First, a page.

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Nvidia Shield: 1.9GHz Tegra 4 portable Android gaming console coming in June for $349

The Nvidia Project Shield is a portable gaming device, running the latest version of Android, that streams games from your PC. Look for it in July for $299.

Now playing: Watch this: Watch Nvidia's Project Shield stream from a PC
Now playing: Watch this: Watch Nvidia's Project Shield stream from a PC

After months of anticipation since its debut at CES 2013, the Nvidia Shield (no longer known as "Project Shield") now has an official release date and price. The portable Android-based gaming system with a built-in 5-inch screen will ship in July for a price of $299.

The device is available for preorder starting today, Tuesday, May 14, for those who signed up (by clicking "Notify Me" here) to receive Shield updates from Nvidia. The general public can preorder Shield on Monday, May 20.

Final specs, fight!
Final specs for the Shield look like about what you'd expect for an Android-based gaming system manufactured by a high-end graphics card company. The system houses a 1.9GHz Tegra 4 processor, with 2GB of RAM, and ships with an unskinned, "pure" version of Android 4.2.1. However, Nvidia says to expect frequent updates.

There's also 16GB of storage, Mini-HDMI, Micro-USB 2.0, GPS, Bluetooth 3.0, and a microSD card slot for storage expansion. 802.11n 2x2 MIMO Wi-Fi, integrated speakers, and a headphone jack round out the specifications.

Shield features a 5-inch, 1,280x720-pixel resolution screen. Eric Franklin/CNET

New details
I haven't had a chance to get any hands-on time with the final hardware, but apparently it's gone through a few changes since my time with it at CES. Thanks to feedback over the last few months, the back/bottom is now made of a soft-touch rubberized coating for added comfort. Also, both the triggers and D-pad have received optimization tweaks, ostensibly making them more responsive.

As announced in January, Shield will allow you to stream games from your Nvidia-based PC (using a GeForce GTX 650 at minimum) over a Wi-Fi network. The feature will launch in "beta" with about 15 to 20 PC games Nvidia is willing to sign off on as working "great" over the service. According to Nvidia, more games will be added to that list over the next few months after release.

Connections. Eric Franklin/CNET

My CES impressions
I got to try Shield at CES 2013. My impressions were as follows. Of the native Android games, both Sonic the Hedgehog and Rochard looked fine, if unimpressive from a frame rate perspective. Hawken, on the other hand, ran at what looked to be a full 60fps with fairly complex geometry and effects. It must be said, though, that the game was not populated with any other players when I tried it.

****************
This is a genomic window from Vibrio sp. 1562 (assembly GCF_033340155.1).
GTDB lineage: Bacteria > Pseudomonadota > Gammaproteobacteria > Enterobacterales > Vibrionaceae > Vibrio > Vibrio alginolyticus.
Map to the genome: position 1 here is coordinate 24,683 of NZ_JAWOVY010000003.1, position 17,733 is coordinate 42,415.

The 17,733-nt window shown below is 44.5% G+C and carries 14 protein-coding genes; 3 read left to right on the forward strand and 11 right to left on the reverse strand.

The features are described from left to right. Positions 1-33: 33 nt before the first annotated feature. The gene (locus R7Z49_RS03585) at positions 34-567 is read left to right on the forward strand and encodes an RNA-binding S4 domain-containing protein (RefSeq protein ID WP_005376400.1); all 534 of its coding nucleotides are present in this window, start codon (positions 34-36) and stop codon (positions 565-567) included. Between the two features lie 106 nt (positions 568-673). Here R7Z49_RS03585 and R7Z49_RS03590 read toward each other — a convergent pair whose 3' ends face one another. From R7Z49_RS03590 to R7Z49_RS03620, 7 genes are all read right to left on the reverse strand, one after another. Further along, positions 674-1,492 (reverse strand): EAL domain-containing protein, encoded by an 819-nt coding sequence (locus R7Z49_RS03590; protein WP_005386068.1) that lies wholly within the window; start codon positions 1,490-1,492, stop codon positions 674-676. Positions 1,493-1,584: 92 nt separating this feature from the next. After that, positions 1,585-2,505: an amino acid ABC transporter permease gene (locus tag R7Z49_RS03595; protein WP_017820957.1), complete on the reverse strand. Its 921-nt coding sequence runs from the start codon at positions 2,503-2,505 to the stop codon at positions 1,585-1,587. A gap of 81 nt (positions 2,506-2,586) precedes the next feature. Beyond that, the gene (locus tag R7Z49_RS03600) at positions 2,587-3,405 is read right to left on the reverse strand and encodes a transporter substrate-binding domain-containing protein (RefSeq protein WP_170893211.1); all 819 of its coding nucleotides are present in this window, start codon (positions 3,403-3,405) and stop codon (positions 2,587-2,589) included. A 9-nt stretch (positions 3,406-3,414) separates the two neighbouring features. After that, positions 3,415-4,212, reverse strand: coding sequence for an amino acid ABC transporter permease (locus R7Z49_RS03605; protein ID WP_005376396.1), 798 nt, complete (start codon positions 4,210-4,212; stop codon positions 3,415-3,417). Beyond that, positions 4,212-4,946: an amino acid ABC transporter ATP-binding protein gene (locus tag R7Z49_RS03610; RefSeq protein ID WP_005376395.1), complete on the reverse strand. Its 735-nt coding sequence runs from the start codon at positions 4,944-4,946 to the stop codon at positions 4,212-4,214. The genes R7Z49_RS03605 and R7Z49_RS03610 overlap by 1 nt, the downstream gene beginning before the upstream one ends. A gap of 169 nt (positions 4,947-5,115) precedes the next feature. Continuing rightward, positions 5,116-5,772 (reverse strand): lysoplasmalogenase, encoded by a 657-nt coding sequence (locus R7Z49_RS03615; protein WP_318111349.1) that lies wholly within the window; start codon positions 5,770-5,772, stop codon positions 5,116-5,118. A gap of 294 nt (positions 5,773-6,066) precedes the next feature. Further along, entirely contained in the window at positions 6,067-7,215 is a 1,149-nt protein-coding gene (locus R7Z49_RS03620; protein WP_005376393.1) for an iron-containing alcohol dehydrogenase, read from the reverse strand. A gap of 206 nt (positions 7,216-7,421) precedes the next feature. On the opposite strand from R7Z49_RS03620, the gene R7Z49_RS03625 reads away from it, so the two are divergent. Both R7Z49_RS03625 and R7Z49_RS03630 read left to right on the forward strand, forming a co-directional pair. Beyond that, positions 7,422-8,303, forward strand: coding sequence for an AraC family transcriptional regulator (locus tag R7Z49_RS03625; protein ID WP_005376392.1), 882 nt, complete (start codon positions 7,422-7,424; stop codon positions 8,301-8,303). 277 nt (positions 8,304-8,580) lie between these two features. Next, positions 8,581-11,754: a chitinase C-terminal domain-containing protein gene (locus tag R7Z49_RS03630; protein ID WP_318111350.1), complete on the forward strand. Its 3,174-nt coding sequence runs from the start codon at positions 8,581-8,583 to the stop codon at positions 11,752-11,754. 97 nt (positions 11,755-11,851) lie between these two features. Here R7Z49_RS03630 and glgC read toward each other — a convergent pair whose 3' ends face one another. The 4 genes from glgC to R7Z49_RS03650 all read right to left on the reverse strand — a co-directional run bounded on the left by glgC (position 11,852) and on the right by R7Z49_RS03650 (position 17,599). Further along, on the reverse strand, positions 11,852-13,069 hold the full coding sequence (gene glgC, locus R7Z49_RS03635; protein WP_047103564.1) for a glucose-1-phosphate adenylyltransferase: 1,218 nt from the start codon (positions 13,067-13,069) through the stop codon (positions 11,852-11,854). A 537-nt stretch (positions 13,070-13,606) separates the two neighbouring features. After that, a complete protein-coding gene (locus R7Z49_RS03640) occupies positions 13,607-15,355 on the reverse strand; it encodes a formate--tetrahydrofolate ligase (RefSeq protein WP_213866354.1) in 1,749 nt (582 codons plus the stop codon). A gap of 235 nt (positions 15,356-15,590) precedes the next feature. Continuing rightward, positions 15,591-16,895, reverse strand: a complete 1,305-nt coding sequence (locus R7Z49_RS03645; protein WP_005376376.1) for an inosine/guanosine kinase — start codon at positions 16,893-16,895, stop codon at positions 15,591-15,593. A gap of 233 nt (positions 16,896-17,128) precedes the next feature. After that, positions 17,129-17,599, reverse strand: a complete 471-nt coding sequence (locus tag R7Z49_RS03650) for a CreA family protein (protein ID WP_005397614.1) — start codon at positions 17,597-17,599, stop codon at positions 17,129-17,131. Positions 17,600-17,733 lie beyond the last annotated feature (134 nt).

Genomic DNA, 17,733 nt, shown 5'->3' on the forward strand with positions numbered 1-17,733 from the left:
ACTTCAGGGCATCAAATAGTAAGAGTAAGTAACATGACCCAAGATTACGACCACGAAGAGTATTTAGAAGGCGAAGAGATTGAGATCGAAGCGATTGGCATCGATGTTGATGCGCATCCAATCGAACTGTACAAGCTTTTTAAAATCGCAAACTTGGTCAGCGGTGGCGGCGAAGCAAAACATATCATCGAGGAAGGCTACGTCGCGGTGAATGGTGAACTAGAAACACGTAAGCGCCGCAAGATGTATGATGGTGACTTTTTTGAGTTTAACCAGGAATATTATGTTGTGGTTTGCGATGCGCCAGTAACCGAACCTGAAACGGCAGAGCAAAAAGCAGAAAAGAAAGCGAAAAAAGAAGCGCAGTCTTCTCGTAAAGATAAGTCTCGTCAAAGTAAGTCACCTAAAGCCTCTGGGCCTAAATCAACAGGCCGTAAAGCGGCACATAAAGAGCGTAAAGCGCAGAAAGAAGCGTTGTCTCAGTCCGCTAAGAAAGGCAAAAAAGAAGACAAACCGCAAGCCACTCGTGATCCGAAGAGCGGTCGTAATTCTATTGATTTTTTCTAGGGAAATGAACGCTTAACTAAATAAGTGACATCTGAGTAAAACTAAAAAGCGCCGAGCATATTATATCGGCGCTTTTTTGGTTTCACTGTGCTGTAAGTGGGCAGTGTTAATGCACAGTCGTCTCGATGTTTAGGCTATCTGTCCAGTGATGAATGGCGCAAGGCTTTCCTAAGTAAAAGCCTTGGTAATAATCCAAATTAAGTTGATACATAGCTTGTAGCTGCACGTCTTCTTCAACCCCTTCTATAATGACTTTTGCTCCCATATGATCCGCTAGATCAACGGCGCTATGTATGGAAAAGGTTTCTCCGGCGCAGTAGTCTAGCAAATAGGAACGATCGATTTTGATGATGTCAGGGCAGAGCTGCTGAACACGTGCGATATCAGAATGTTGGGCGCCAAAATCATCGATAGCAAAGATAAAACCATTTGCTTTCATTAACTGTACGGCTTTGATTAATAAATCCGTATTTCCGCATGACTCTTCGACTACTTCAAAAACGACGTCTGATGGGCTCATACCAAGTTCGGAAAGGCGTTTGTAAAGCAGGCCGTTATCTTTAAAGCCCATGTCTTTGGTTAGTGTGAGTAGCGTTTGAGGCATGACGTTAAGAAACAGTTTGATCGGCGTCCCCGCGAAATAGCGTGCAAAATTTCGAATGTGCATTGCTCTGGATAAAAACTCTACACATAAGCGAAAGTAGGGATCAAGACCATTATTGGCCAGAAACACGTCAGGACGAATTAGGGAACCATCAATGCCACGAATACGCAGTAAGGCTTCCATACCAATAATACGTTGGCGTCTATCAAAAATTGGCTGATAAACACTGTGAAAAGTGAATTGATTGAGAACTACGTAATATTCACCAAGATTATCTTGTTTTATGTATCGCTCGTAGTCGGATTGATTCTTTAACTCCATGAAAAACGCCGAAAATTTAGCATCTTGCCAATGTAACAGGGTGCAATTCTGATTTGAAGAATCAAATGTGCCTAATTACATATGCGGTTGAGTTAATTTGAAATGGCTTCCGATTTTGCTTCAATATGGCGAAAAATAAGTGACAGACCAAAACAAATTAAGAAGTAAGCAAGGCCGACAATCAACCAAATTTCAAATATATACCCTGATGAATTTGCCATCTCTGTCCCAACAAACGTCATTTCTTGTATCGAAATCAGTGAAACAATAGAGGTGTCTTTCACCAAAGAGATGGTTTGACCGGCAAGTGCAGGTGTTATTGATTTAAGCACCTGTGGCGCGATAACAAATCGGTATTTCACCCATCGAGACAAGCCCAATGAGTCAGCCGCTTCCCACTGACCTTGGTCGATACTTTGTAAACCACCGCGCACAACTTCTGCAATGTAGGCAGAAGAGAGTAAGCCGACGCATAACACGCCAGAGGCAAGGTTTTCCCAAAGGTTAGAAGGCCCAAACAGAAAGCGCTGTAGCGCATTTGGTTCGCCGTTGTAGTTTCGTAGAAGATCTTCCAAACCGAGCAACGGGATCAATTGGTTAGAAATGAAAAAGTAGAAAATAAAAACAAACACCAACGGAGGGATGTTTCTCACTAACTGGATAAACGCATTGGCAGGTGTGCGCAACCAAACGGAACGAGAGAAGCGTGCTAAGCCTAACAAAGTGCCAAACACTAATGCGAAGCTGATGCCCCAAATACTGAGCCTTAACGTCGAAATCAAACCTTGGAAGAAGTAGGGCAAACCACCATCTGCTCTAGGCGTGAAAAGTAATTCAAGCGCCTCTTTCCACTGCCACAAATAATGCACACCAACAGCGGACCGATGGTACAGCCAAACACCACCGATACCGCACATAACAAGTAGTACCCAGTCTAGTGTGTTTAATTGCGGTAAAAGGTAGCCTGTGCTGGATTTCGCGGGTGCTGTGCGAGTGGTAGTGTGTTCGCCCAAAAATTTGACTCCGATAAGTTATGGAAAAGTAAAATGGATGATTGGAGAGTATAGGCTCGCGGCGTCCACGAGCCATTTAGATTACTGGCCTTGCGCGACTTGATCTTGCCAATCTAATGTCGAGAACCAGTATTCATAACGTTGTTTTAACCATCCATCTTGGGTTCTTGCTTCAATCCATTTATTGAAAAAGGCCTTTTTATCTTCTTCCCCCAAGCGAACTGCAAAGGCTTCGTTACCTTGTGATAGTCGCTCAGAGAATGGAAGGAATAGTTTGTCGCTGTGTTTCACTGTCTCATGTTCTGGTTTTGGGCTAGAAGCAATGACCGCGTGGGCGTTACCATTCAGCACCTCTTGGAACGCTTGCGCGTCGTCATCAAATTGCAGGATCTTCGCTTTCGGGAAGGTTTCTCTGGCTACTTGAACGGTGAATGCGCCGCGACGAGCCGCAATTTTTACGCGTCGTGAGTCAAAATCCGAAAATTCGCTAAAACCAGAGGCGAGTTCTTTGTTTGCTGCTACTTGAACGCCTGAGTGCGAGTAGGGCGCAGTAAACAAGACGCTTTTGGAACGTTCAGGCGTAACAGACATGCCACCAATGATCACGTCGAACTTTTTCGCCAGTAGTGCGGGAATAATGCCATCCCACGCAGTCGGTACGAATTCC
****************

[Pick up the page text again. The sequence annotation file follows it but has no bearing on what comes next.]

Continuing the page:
Streaming has its limits
The coolest feature of Shield is most definitely that it's capable of streaming games from your PC to the device. A really cool concept that feels part Wii U, part OnLive, but as exciting as the prospect is, there are limitations.

Hot streaming action. Eric Franklin/CNET

For one, it only streams over Wi-Fi, so the feature's actual mobility will be limited. Also, there is latency. If you're a frame counter or someone who plays games professionally, that's going to be a problem. Admittedly, that's a very small percentage of the public, however.

Also, the quality of your experience will depend on the quality of the Wi-Fi network you're connected to. During my demo, the Wi-Fi network lost connection to Shield and the connection had to be re-established, which took a few minutes. An Nvidia rep, however, did comment that this is one of the reasons the device is not yet on shelves.

The very Xbox 360-like control layout of Shield. Eric Franklin/CNET

First thoughts
Despite its impressive specs and tantalizing streaming feature, I'll be waiting until I actually get to spend some time with the final unit before passing judgment. A few months ago at GDC I got a chance to play around with Riptide GP 2 on Shield and came away less than impressed by its performance.

Still, $299 is a fairly competitive price, especially given Shield's specs. To be sure, it's a portable gaming system, so (despite its capacitive touch screen) you won't find a typical tablet experience here, especially from a design and interface navigation standpoint. Gamers will definitely want to keep a watchful eye, however, given the promising, if limited, streaming feature and the promise of Tegra 4-optimized native Android games.

Look for a full review of the Nvidia Shield in the next few weeks.

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